# Homework Help: Help with Vectors: Force of Friction problem

1. Oct 28, 2012

### LeonM

"Mr Mcgoo pulls a sled with several children on it at a constant speed. If he pulls with a force of 329.461 N at an angle of 17° above the horizontal, what is the force of friction on the sled?"

Not sure if i even drew the picture right(is it like a triangle, but it doesn't say hill, don't understand the whole "horizontal" thing), but i cant figure how to solve this.

I drew a picture(which may have been incorrect) and identified the Fρ(parallel force) as being 329.461 N and i need to find Ff. I also have the knowledge that Ff is the equal and opposite of Fρ.

2. Oct 28, 2012

### PhanthomJay

Hi Leon welcome to PF!

Looks like perhaps the sled is being pulled along a level surface, and the pulling force of 329 N is applied at an angle 17 degrees above the horizontal. Wording is not fully clear, but that is how I would read it. What is the component of that pulling force in the horizontal direction?

3. Oct 28, 2012

### LeonM

Not sure what you mean by component? Do you mean direction, if so, im not sure, just assuming east.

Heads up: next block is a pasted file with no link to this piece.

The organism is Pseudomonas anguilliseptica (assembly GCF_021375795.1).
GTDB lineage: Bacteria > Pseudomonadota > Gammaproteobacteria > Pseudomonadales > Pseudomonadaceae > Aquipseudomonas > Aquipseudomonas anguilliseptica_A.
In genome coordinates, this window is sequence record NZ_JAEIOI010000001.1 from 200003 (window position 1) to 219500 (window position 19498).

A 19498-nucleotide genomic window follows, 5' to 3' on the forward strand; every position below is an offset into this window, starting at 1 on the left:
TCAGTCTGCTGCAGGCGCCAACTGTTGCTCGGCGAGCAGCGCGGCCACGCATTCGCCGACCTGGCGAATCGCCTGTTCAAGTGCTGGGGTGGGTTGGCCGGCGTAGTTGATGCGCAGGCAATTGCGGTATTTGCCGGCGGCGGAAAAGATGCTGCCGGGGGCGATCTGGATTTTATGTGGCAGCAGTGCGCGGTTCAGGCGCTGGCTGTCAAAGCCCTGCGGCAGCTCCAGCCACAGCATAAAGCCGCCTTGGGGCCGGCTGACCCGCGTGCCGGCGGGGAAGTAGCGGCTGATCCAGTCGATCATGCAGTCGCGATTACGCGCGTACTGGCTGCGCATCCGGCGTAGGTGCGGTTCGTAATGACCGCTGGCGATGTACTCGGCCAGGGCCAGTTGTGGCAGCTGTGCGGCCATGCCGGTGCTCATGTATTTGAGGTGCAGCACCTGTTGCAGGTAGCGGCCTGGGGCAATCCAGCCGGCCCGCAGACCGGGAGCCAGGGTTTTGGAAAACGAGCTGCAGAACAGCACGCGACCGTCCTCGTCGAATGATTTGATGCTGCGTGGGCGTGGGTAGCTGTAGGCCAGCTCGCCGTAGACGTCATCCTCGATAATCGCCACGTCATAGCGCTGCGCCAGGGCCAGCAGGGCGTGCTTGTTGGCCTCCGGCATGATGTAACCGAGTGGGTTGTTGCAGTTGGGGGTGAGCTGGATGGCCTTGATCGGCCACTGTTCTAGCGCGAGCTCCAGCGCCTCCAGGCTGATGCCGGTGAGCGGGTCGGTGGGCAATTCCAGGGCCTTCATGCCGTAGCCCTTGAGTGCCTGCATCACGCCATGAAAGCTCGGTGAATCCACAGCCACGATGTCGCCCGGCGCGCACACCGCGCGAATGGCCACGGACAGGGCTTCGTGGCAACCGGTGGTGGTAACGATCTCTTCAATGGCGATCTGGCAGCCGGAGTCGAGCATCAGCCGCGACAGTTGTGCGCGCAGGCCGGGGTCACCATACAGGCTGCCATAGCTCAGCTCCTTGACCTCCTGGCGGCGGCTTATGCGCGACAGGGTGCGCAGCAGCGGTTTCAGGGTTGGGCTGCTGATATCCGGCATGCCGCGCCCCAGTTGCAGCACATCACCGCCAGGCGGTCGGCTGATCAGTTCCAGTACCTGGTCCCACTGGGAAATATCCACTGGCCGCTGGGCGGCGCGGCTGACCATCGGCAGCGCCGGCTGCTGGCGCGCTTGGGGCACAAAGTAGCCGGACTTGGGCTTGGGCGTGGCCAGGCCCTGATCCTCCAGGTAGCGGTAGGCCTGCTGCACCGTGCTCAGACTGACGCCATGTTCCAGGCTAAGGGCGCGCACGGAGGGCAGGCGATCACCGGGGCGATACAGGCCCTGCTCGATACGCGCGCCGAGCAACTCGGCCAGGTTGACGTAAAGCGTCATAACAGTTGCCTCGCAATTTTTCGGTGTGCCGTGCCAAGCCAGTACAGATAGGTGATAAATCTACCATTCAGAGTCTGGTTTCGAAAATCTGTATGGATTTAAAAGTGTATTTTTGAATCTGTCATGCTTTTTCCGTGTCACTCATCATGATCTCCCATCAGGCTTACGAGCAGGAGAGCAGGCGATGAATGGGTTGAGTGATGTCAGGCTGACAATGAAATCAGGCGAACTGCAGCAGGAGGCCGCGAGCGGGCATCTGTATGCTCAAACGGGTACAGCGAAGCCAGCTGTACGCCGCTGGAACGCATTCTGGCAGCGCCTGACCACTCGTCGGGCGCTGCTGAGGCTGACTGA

4. Oct 29, 2012

### PhanthomJay

Yes, any vector directed in two dimensions can be thought of as having an influence in two different directions. That is, it can be thought of as having two parts. Each part of a two-dimensional vector is known as a component. If the sled is moving left to right (west to east), the force F, applied 17 degrees above the horizontal, can be broken up into its easterly and northerly components, using basic trig and the properties of a right triangle. What is the easterly component of F? What is the direction of the friction force? Is the friction force equal to the easterly component of F? Why?

5. Oct 29, 2012

### LeonM

Right, Right. So the east component would be 329.461 N, which would give you the adjacent side of 17°. After finding all the sides I will have my Fp which would be the hypotenuse, and Ff is equal or opposite Fp(my answer). If im not mistaken?

6. Oct 29, 2012

### PhanthomJay

First, I am not sure if you are describing the problem correctly. How exactly is it worded? I don't know why the problem would give an applied force accurate to the nearest thousandth of a Newton. The applied force is the hypotenuse. The horizontal component must be calculated.